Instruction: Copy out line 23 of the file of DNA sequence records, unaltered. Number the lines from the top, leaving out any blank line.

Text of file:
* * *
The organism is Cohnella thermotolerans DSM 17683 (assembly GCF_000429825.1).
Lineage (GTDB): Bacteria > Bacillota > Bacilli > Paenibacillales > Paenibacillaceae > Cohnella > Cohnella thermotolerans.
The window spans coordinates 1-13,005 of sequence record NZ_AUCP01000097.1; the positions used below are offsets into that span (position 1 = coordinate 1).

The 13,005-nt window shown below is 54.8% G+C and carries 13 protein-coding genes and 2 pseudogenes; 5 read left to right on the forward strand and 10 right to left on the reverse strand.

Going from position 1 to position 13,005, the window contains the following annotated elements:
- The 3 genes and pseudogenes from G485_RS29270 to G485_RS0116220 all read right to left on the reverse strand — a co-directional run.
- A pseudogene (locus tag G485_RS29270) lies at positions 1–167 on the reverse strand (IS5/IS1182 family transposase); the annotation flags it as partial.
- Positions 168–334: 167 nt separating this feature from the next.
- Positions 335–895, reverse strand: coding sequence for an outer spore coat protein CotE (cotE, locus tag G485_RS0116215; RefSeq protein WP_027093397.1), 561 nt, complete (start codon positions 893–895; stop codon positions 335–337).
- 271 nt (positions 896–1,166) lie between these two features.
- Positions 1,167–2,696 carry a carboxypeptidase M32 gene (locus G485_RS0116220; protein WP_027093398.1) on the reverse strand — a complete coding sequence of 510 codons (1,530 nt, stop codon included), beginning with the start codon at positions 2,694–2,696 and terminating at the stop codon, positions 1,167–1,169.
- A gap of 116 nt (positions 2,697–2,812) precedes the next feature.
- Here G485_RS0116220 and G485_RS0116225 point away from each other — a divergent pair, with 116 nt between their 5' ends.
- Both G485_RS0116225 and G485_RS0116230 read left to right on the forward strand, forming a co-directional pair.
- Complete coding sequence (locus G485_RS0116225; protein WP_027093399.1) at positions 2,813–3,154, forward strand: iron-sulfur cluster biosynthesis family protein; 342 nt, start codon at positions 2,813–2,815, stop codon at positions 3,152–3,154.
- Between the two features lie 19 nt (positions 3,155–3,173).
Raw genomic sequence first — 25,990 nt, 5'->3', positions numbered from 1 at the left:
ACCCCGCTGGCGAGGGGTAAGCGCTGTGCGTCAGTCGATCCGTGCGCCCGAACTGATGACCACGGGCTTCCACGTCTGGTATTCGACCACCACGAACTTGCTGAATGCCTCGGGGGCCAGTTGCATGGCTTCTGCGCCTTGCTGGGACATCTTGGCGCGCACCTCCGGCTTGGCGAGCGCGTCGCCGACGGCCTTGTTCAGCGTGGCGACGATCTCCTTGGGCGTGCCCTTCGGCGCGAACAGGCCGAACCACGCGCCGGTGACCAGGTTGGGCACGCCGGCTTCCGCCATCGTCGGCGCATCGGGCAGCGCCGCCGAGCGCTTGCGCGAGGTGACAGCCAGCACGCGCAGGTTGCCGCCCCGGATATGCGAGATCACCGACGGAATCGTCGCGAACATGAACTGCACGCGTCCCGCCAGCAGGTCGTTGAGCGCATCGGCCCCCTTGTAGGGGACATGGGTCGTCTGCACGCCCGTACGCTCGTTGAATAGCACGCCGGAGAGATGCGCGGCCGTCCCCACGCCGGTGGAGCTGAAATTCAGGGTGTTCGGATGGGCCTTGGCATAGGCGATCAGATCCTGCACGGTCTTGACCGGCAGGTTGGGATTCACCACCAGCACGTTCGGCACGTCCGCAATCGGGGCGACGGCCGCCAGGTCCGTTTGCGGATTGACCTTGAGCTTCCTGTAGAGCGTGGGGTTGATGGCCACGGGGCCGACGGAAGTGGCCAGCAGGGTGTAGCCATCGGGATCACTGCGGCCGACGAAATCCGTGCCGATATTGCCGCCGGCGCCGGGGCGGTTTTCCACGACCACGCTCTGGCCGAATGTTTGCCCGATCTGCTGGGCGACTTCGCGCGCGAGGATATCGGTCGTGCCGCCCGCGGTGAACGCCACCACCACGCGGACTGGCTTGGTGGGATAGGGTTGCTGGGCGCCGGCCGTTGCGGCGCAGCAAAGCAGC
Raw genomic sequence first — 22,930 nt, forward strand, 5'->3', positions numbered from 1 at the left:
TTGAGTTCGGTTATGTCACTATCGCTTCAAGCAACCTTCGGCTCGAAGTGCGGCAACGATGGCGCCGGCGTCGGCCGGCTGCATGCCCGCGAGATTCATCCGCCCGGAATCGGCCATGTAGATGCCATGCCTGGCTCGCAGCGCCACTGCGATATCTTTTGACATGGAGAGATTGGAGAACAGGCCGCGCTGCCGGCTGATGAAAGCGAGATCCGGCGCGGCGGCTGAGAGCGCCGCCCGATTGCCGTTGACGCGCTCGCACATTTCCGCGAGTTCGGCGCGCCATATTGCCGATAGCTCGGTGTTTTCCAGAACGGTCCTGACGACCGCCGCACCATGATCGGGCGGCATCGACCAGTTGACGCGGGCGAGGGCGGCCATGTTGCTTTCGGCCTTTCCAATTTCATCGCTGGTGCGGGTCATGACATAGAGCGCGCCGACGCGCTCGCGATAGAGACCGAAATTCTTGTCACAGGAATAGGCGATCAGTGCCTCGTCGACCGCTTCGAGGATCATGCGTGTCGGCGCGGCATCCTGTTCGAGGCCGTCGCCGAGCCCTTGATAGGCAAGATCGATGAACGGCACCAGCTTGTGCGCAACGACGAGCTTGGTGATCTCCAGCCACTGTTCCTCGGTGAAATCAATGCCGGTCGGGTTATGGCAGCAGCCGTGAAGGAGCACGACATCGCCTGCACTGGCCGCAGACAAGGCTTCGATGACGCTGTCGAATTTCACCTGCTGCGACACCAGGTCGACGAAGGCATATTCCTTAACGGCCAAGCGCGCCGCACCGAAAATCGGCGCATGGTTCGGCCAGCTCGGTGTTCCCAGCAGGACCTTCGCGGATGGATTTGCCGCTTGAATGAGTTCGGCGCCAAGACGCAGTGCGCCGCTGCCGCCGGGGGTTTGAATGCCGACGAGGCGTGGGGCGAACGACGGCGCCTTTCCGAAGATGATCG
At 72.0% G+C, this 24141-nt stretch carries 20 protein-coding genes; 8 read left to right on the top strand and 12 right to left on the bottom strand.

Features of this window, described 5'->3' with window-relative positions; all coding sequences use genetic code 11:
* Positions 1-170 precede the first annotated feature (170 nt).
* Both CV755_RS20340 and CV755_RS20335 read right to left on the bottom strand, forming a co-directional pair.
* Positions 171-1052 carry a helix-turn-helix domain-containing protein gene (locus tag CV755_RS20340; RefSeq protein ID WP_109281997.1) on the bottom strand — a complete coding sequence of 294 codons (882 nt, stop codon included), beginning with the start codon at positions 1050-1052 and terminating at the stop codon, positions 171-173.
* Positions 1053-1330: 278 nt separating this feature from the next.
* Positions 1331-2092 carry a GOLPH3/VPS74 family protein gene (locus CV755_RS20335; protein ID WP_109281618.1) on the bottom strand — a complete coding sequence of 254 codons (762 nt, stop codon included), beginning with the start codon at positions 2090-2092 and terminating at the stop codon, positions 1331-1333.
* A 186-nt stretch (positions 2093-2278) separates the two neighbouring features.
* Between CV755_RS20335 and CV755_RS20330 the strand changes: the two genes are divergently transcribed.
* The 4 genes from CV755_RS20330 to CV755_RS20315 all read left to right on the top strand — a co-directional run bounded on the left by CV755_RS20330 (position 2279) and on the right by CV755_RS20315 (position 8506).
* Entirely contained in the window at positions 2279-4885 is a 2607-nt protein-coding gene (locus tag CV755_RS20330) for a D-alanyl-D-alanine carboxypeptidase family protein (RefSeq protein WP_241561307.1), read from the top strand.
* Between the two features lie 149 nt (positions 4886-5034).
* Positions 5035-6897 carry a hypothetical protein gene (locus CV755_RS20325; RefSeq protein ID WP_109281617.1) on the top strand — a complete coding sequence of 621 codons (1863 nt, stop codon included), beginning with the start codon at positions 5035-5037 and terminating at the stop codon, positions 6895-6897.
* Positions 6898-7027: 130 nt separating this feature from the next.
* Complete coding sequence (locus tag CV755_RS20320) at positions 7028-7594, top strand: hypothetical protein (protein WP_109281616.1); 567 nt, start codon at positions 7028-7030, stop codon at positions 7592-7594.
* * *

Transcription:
* Positions 1-170 precede the first annotated feature (170 nt).